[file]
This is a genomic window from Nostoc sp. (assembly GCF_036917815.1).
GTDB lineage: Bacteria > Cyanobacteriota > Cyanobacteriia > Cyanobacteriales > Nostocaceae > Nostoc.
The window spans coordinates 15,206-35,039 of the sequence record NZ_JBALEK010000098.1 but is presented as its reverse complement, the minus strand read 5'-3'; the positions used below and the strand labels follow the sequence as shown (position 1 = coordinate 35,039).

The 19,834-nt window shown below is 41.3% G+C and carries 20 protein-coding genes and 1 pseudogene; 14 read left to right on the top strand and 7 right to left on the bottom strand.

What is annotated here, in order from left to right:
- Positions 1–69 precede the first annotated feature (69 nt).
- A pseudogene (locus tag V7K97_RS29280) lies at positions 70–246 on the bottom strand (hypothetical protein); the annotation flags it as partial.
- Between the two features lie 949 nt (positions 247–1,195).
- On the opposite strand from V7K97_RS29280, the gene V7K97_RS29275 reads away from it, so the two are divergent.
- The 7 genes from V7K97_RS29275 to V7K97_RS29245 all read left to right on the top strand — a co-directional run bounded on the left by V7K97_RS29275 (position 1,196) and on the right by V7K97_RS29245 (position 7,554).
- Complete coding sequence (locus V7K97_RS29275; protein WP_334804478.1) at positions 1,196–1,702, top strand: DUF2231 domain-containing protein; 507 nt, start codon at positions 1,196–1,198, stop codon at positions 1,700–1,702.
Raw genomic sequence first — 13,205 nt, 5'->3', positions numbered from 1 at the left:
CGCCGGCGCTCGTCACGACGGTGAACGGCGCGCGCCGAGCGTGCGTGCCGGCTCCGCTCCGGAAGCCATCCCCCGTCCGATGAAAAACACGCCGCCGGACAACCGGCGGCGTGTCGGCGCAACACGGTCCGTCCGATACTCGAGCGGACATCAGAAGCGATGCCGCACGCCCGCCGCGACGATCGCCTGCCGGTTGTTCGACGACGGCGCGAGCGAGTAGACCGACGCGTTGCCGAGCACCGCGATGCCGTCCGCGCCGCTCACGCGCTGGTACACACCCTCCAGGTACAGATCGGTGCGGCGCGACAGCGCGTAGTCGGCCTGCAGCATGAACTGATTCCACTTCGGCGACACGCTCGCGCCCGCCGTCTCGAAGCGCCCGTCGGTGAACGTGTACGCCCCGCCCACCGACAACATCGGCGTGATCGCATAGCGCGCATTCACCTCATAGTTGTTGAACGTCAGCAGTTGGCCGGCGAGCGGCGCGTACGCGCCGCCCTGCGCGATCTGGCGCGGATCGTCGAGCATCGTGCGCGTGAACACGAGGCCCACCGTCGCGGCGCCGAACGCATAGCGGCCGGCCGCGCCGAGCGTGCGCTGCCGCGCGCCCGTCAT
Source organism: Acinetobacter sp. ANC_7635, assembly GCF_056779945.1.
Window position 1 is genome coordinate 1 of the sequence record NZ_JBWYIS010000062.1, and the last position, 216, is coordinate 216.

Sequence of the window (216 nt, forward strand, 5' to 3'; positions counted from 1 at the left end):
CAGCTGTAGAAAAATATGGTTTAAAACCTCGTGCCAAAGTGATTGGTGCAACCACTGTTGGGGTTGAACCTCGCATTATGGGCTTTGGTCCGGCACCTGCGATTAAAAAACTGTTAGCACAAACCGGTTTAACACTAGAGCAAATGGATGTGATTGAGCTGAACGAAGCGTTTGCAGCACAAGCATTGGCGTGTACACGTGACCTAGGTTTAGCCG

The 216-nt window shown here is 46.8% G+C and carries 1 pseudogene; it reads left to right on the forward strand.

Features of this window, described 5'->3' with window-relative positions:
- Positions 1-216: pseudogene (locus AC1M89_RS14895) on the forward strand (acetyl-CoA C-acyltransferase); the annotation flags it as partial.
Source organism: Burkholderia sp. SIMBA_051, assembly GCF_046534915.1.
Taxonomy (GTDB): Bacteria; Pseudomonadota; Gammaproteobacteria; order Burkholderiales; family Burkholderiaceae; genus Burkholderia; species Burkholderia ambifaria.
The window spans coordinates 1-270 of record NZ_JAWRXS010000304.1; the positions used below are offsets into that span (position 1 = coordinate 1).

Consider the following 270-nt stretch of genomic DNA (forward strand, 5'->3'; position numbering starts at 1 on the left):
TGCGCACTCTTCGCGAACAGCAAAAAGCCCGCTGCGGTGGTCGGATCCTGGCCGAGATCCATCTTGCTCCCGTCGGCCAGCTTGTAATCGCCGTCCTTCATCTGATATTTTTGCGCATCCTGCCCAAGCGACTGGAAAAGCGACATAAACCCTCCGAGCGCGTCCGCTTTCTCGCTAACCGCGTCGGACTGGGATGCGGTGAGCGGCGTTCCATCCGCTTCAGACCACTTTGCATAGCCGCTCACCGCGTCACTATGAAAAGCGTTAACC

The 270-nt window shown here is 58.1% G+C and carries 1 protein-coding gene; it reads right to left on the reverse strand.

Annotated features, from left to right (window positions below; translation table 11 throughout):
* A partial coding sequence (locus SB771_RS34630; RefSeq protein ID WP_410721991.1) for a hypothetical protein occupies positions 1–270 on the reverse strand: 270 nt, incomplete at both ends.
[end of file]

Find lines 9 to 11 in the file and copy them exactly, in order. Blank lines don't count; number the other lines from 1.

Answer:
- On the opposite strand from V7K97_RS29280, the gene V7K97_RS29275 reads away from it, so the two are divergent.
- The 7 genes from V7K97_RS29275 to V7K97_RS29245 all read left to right on the top strand — a co-directional run bounded on the left by V7K97_RS29275 (position 1,196) and on the right by V7K97_RS29245 (position 7,554).
- Complete coding sequence (locus V7K97_RS29275; protein WP_334804478.1) at positions 1,196–1,702, top strand: DUF2231 domain-containing protein; 507 nt, start codon at positions 1,196–1,198, stop codon at positions 1,700–1,702.